In spite of a witness corroborating the driver’s claims, Glover denied having a knife and said the truck driver, who was black, called him a “white racist.”

The witness and driver both said Glover stood in the roadway as the driver tried to leave the scene.

In July 2018, a man driving on a dirt road near the intersection of Hwy. 46 and Hwy. 301 South reported an altercation with Glover.

Reports state Glover stopped the man, yelled at him to slow down, and showed a gun. Then he reportedly followed the other driver for a while, tailgating him. 


Public reaction

The video posted on Glover’s Facebook page received dozens of comments and was shared repeatedly on social media. Many people questioned Rountree’s authority in stopping Glover, as well as asked whether Rountree was on duty. Some asked whether he was driving a personal vehicle during the traffic stop.  

In a second Facebook post, Brown addressed the questions.

“Unmarked vehicles are not customarily used for traffic stops but it is not against policy to do so," Brown said. “If that were the case, it may prevent a deputy from acting when he or she witnessed a violation or needed to apprehend a wanted person.”

The county-owned truck Rountree was driving had blue lights that are not easily seen unless activated, and had no dash camera, which is usually reserved for patrol vehicles that make such stops on a daily basis, Brown said.

Despite his allegedly breaking laws, Glover will not be cited after the fact, he said.

There was “some false impression that we charged Mr. Glover after he filed a complaint,” Brown said in his second statement: “Mr. Glover has not and will not be charged in this incident. The only time we charge people with a traffic violation after the fact would be if the person fled the scene, as a result of an accident investigation or if a crime was unknown at the time of the traffic stop.”

Rountree gave Glover a verbal warning instead of a citation, he said.

Several comments by people on Facebook were in protest of the Bulloch County Sheriff’s Office making incident reports public, claiming it was a violation of Glover’s privacy.

“People have said that we published Mr. Glover’s criminal history,” Brown said. “We only published two reports where he exhibited similar behavior, not his criminal history. The reports were public release versions that are commonly sent out to the news media and released pursuant to the Georgia Open Records Act.”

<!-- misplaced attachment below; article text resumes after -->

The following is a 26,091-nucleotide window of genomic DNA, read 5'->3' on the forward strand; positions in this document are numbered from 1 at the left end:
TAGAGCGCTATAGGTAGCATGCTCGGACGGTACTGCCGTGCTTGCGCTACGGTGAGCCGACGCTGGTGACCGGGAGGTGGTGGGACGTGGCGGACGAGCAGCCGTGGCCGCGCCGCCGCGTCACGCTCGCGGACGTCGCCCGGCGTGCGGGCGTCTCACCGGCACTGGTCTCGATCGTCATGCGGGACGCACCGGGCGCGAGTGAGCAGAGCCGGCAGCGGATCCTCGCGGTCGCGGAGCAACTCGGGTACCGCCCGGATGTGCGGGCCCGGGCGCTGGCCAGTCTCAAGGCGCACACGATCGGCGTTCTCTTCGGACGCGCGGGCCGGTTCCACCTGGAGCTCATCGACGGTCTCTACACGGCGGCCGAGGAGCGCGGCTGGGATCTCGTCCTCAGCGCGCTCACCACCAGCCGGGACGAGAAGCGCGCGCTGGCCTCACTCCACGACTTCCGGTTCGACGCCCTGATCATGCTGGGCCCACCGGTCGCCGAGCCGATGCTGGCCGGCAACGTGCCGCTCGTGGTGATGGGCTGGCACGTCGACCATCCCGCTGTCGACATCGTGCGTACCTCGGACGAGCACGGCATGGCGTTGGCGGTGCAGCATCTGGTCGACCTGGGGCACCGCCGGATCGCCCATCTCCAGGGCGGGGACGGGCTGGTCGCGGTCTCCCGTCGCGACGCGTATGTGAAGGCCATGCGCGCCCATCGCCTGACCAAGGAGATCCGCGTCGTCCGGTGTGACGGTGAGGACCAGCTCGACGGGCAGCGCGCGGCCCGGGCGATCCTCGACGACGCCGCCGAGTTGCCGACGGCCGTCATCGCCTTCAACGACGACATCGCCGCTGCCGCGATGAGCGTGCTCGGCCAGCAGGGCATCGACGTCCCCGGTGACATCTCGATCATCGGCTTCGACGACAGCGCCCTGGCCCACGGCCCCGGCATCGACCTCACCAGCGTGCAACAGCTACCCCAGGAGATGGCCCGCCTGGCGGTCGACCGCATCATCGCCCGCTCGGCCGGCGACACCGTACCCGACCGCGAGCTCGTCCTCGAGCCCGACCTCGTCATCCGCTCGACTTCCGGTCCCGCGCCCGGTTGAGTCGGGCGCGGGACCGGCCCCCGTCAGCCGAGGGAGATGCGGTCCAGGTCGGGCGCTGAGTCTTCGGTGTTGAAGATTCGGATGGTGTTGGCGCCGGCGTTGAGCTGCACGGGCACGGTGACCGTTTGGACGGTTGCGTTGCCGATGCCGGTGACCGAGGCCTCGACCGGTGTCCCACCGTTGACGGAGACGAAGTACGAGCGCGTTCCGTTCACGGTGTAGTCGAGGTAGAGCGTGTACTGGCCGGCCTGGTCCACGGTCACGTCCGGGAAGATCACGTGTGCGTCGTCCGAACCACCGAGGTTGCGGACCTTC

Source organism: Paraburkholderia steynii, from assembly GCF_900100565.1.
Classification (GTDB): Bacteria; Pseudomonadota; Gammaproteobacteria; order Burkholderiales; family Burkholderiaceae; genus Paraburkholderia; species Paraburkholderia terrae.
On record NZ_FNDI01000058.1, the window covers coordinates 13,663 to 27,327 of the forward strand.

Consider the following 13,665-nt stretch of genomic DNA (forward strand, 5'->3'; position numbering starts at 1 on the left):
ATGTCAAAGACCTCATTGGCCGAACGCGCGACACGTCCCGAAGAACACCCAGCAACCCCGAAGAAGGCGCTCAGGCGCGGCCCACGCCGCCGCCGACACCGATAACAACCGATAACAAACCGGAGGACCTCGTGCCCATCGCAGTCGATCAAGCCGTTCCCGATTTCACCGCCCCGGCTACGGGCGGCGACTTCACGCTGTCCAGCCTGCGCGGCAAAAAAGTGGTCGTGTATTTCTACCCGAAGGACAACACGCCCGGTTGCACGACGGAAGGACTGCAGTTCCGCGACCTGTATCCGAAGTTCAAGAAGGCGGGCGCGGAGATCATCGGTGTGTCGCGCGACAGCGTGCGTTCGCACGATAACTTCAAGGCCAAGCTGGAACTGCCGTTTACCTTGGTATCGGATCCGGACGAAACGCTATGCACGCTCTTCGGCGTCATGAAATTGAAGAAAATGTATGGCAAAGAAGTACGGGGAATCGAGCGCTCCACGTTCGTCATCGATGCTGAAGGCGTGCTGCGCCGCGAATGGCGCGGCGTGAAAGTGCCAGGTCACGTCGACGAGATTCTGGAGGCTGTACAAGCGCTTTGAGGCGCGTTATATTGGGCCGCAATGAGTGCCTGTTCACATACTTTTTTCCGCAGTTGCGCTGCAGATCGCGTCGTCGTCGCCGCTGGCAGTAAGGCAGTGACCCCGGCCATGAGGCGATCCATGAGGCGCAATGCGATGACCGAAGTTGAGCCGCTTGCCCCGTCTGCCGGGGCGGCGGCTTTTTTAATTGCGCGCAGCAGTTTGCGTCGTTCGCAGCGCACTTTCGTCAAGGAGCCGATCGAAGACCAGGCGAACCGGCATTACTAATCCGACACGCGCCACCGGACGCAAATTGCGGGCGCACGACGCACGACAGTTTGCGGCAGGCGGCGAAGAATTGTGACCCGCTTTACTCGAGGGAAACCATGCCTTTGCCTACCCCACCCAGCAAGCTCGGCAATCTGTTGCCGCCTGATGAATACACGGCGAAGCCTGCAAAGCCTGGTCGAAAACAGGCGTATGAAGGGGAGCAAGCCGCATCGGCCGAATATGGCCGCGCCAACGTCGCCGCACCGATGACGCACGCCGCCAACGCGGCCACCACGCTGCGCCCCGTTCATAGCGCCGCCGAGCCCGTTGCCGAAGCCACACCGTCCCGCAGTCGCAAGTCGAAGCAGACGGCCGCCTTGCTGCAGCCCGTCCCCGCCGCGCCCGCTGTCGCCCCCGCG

If Glover (who did not return messages Thursday or Friday seeking comment on the incident) were to file an official complaint against Rountree, the claim would be reviewed by one of two other certified internal affairs investigators who do not report to Rountree, he said. Usually, Rountree would be an internal affairs investigator, as he is the BCSO captain of Professional Standards.

  “If there was an allegation of serious criminal misconduct, the Georgia Bureau of Investigation would be requested.”


Obey the law

Brown said while Rountree may have made some “inappropriate comments” at the end of the heated exchange, he did not violate any policy regarding traffic stops.

After Glover refused to produce an ID, Rountree told him he would get his tag number and find out his identity. As Rountree left, Glover followed behind him.

Brown urges people to comply with law enforcement when stopped, even if they feel they are innocent of any crime.

“This is a safety issue, not a ‘who is right or who is wrong’ issue,” he said. “Yelling and cursing at a law enforcement officer only destabilizes the situation, and aggressively rushing towards a law enforcement officer’s vehicle is downright dangerous.”

Glover’s behavior and, what Brown described as obvious animosity towards the deputy was the wrong approach, he said.

“Glover appears to have a history of such confrontations.”

In his statement, Brown said he would not comment on any reprimands or disciplinary actions against any sheriff’s office personnel.

“Any policy violations will be dealt with.”

He also suggested Glover seek help with “anger issues.” Brown said Glover refused an invitation to meet with the sheriff to discuss the matter.

Neither Glover nor his wife responded to multiple efforts Thursday and Friday to reach them for comment. A telephone number listed for Dena Glover was no longer valid and there was no local listing for Christopher Glover.


Herald reporter Holli Deal Saxon may be reached at (912) 489-9414.